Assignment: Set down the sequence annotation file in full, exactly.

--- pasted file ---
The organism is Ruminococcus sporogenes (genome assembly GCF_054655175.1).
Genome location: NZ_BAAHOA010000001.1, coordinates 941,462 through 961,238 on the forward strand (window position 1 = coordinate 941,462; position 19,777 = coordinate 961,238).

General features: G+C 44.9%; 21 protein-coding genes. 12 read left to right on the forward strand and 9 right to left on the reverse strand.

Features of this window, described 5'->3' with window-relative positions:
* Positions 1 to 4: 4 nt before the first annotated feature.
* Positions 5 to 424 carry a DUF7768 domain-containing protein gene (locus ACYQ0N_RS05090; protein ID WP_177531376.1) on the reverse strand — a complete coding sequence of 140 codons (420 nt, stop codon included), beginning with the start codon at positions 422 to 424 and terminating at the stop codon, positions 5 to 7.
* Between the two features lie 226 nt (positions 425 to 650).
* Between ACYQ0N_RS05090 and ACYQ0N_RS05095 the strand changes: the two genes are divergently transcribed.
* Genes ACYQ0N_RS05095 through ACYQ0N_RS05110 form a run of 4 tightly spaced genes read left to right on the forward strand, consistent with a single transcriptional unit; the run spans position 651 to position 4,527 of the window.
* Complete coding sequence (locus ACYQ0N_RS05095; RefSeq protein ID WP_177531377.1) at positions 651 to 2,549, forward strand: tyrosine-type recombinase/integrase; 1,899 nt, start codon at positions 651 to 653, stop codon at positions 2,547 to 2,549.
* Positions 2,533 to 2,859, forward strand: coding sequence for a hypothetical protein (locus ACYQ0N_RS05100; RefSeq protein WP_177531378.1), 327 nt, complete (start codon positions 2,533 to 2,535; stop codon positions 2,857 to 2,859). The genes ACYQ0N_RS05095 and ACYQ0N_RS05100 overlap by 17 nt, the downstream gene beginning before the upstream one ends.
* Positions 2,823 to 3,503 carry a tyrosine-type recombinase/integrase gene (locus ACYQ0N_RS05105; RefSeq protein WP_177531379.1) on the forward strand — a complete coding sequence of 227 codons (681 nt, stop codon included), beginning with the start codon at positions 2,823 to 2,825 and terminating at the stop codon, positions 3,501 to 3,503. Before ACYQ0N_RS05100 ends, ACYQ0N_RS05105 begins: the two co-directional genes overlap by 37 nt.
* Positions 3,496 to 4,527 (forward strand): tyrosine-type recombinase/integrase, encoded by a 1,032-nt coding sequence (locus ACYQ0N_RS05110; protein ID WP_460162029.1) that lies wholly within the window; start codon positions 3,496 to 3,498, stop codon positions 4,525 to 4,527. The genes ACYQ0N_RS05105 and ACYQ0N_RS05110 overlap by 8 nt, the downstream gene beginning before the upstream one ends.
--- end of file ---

The organism is Ruminococcus sporogenes (genome assembly GCF_054655175.1).
Genome location: NZ_BAAHOA010000001.1, coordinates 941,462 through 961,238 on the forward strand (window position 1 = coordinate 941,462; position 19,777 = coordinate 961,238).

General features: G+C 44.9%; 21 protein-coding genes. 12 read left to right on the forward strand and 9 right to left on the reverse strand.

Features of this window, described 5'->3' with window-relative positions:
* Positions 1 to 4: 4 nt before the first annotated feature.
* Positions 5 to 424 carry a DUF7768 domain-containing protein gene (locus ACYQ0N_RS05090; protein ID WP_177531376.1) on the reverse strand — a complete coding sequence of 140 codons (420 nt, stop codon included), beginning with the start codon at positions 422 to 424 and terminating at the stop codon, positions 5 to 7.
* Between the two features lie 226 nt (positions 425 to 650).
* Between ACYQ0N_RS05090 and ACYQ0N_RS05095 the strand changes: the two genes are divergently transcribed.
* Genes ACYQ0N_RS05095 through ACYQ0N_RS05110 form a run of 4 tightly spaced genes read left to right on the forward strand, consistent with a single transcriptional unit; the run spans position 651 to position 4,527 of the window.
* Complete coding sequence (locus ACYQ0N_RS05095; RefSeq protein ID WP_177531377.1) at positions 651 to 2,549, forward strand: tyrosine-type recombinase/integrase; 1,899 nt, start codon at positions 651 to 653, stop codon at positions 2,547 to 2,549.
* Positions 2,533 to 2,859, forward strand: coding sequence for a hypothetical protein (locus ACYQ0N_RS05100; RefSeq protein WP_177531378.1), 327 nt, complete (start codon positions 2,533 to 2,535; stop codon positions 2,857 to 2,859). The genes ACYQ0N_RS05095 and ACYQ0N_RS05100 overlap by 17 nt, the downstream gene beginning before the upstream one ends.
* Positions 2,823 to 3,503 carry a tyrosine-type recombinase/integrase gene (locus ACYQ0N_RS05105; RefSeq protein WP_177531379.1) on the forward strand — a complete coding sequence of 227 codons (681 nt, stop codon included), beginning with the start codon at positions 2,823 to 2,825 and terminating at the stop codon, positions 3,501 to 3,503. Before ACYQ0N_RS05100 ends, ACYQ0N_RS05105 begins: the two co-directional genes overlap by 37 nt.
* Positions 3,496 to 4,527 (forward strand): tyrosine-type recombinase/integrase, encoded by a 1,032-nt coding sequence (locus ACYQ0N_RS05110; protein ID WP_460162029.1) that lies wholly within the window; start codon positions 3,496 to 3,498, stop codon positions 4,525 to 4,527. The genes ACYQ0N_RS05105 and ACYQ0N_RS05110 overlap by 8 nt, the downstream gene beginning before the upstream one ends.